TABLOID WEEK: The Force Beyond (1978)

The Weekly World News was launched in 1979 by The National Enquirer publisher Generoso Pope, Jr. as a means to keep using the black-and-white press that when that higher profile tabloid went to full color. Unlike any of the other rags you’d get at the supermarket, The Weekly World News was unafraid to wildly speculate on aliens, monsters and Elvis. It also introduced Batboy to the world and has been sadly lamented since it ceased publication in 2007 (although you can still read it online).

The Force Beyond is like watching an issue of that long lost tabloid without the smell of the pulp or getting black ink all over your fingers.

Producer Donn Davison did it all. He was a yo-yo master and a professional magician, while also a producer for Film Ventures International. He was a huckster who voiced the pitch to buy how-to sex manuals in roadshows and he ran the Dragon Art Theater in California, all before he did the voiceovers for The Crawling Thing and Creature Of Evil. Now, he’s our host, presenting the words of his wife, Barbara Morris Davison, who also was behind the movie Honey Britches. Whew!

Guess who else brought this movie your way? William Sachs, who also directed The Incredible Melting Man. Strap in. This movie is a non-stop deluge of info, where things are just thrown at you with no set order or reason. Grown men trying to make their own UFOs? Yeah, but did I tell you about the barn in Bangor that just suddenly disappeared?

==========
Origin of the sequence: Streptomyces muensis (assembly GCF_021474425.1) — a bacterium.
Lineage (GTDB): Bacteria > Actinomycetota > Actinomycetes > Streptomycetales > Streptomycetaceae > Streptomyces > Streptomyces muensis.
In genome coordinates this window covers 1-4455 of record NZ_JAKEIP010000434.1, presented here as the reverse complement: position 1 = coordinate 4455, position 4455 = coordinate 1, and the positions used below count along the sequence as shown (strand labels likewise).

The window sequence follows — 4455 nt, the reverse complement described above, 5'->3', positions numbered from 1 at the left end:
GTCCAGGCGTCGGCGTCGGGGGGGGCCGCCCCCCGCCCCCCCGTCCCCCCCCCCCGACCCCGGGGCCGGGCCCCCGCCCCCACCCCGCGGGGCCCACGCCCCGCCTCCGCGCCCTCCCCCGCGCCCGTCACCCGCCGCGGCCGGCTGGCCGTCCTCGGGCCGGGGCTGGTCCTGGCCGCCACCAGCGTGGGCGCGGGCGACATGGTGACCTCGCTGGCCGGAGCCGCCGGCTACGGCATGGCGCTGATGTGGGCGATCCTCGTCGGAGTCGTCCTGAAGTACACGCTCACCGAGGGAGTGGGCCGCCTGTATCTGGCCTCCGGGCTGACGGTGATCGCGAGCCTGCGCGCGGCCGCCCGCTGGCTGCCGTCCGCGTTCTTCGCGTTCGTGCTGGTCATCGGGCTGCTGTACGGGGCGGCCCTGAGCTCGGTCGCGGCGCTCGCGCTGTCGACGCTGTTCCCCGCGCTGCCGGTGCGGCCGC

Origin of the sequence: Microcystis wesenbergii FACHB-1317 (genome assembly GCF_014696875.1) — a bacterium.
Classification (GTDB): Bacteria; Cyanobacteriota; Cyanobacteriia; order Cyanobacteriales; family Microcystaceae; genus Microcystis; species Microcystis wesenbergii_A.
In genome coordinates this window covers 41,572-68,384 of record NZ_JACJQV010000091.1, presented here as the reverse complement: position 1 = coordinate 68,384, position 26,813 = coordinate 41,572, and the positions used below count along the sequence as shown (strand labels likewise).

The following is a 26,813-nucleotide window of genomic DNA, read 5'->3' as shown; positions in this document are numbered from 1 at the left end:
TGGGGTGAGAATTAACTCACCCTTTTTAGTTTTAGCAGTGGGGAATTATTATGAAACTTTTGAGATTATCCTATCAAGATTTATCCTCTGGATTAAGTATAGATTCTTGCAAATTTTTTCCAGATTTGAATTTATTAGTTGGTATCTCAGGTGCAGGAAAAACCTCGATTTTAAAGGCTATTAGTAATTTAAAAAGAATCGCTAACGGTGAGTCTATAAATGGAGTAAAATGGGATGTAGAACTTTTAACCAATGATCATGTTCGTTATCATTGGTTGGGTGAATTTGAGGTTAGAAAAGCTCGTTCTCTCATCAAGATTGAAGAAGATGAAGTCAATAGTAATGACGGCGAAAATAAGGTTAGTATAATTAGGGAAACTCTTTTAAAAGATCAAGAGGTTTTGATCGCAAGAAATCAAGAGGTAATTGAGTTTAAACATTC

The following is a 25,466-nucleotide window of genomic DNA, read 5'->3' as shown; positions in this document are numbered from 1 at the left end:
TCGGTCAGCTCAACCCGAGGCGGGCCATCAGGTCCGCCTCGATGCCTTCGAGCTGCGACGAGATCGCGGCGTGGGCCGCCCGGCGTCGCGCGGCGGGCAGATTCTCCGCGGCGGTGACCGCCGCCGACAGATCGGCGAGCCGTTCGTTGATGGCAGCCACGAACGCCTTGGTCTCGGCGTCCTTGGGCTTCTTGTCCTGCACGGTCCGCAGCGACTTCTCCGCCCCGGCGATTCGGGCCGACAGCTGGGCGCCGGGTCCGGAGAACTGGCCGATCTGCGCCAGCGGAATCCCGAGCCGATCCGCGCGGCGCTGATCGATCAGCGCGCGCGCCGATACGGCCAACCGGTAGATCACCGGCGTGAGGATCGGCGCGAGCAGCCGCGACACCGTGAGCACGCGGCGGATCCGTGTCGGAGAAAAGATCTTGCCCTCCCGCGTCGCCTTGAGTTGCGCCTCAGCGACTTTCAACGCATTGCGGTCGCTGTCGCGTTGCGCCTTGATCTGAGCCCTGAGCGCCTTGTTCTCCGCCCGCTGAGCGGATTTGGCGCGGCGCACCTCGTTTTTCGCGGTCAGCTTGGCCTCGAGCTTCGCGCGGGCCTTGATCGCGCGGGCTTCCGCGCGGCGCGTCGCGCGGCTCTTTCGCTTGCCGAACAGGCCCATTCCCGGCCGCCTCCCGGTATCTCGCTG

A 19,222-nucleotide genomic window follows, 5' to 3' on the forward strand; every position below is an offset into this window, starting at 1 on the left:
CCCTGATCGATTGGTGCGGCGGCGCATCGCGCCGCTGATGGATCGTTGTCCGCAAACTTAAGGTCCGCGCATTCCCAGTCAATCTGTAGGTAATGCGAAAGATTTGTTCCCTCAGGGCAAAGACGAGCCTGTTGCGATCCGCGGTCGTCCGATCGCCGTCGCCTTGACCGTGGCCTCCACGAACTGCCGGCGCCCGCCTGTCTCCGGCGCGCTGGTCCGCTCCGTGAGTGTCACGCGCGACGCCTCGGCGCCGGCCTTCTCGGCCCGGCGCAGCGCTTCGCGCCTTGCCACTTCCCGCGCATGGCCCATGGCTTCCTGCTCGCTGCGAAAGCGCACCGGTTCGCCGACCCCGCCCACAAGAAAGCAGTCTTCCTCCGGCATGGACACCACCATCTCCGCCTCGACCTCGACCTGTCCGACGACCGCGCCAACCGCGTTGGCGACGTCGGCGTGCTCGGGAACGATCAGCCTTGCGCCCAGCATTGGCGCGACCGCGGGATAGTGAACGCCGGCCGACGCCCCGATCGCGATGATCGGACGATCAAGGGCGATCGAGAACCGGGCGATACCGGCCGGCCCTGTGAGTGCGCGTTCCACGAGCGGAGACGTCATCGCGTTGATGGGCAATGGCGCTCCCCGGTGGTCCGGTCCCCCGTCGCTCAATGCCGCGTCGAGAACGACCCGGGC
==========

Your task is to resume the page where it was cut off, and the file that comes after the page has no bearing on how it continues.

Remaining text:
Meanwhile, the soundtrack is a combination of Moog and chopped and screwed interpretations of Christian music made years before anyone knew who DJ Screw was.

My favorite part of this movie is that it’s voiced by Emperor Rosko, the son of Hollywood mogul Joe Pasternak. He started his career in 1964 on Radio Caroline, a pirate radio station broadcasting from a ship off the coast of Britain. He was joined on the air by his pet bird Alfie and would nearly rap his American-style music intros. He was also the inspiration for the character that Philip Seymour Hoffman played in Pirate Radio. He sounds like a verifiable maniac in this movie.

Honestly: this movie is one of the most ridiculous films I’ve ever witnessed, a whiplash tour through everything from Cayce to Bigfoot, Atlantis and MUFON. It’s the visual version of open calls back when Art Bell was still alive and people would call from Area 51 or the Antichrist would call in. Say it with me: “West of the Rockies, you’re now on Coast to Coast AM with Art Bell!”

You should read the above paragraph as me jumping up and down telling you that you should call off work, cancel any plans and watch this as soon as possible.

You can get The Force Beyond from Cult Action or for free on Amazon Prime.

2 thoughts on “TABLOID WEEK: The Force Beyond (1978)

  1. Pingback: Via B&S About Movies-TABLOID WEEK: The Force Beyond (1978) – Fang & Saucer

  2. Pingback: Texas Lightning (1981) – B&S About Movies

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